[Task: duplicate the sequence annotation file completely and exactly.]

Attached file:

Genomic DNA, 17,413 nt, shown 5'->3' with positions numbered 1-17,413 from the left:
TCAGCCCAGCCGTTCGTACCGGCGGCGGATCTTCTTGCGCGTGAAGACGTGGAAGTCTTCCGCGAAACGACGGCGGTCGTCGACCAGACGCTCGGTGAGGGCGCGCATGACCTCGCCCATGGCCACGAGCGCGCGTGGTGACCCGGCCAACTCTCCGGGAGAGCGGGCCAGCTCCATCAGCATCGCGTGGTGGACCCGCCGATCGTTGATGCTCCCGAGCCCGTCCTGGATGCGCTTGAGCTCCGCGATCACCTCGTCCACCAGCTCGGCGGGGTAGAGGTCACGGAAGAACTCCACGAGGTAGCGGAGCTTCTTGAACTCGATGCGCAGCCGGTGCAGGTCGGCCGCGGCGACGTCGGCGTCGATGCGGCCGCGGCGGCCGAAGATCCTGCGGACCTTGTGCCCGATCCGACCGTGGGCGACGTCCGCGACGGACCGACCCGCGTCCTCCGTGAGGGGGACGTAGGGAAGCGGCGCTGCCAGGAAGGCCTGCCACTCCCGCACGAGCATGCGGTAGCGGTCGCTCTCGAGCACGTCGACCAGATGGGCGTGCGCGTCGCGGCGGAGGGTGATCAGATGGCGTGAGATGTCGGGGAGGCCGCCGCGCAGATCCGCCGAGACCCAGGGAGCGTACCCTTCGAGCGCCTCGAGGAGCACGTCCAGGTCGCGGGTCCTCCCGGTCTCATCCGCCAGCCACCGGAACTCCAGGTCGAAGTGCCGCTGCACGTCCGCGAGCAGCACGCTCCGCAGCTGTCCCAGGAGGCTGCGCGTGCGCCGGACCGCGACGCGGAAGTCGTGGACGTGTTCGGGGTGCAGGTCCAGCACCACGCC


Genomic DNA, 17,413 nt, shown 5'->3' with positions numbered 1-17,413 from the left:
TCAGCCCAGCCGTTCGTACCGGCGGCGGATCTTCTTGCGCGTGAAGACGTGGAAGTCTTCCGCGAAACGACGGCGGTCGTCGACCAGACGCTCGGTGAGGGCGCGCATGACCTCGCCCATGGCCACGAGCGCGCGTGGTGACCCGGCCAACTCTCCGGGAGAGCGGGCCAGCTCCATCAGCATCGCGTGGTGGACCCGCCGATCGTTGATGCTCCCGAGCCCGTCCTGGATGCGCTTGAGCTCCGCGATCACCTCGTCCACCAGCTCGGCGGGGTAGAGGTCACGGAAGAACTCCACGAGGTAGCGGAGCTTCTTGAACTCGATGCGCAGCCGGTGCAGGTCGGCCGCGGCGACGTCGGCGTCGATGCGGCCGCGGCGGCCGAAGATCCTGCGGACCTTGTGCCCGATCCGACCGTGGGCGACGTCCGCGACGGACCGACCCGCGTCCTCCGTGAGGGGGACGTAGGGAAGCGGCGCTGCCAGGAAGGCCTGCCACTCCCGCACGAGCATGCGGTAGCGGTCGCTCTCGAGCACGTCGACCAGATGGGCGTGCGCGTCGCGGCGGAGGGTGATCAGATGGCGTGAGATGTCGGGGAGGCCGCCGCGCAGATCCGCCGAGACCCAGGGAGCGTACCCTTCGAGCGCCTCGAGGAGCACGTCCAGGTCGCGGGTCCTCCCGGTCTCATCCGCCAGCCACCGGAACTCCAGGTCGAAGTGCCGCTGCACGTCCGCGAGCAGCACGCTCCGCAGCTGTCCCAGGAGGCTGCGCGTGCGCCGGACCGCGACGCGGAAGTCGTGGACGTGTTCGGGGTGCAGGTCCAGCACCACGCC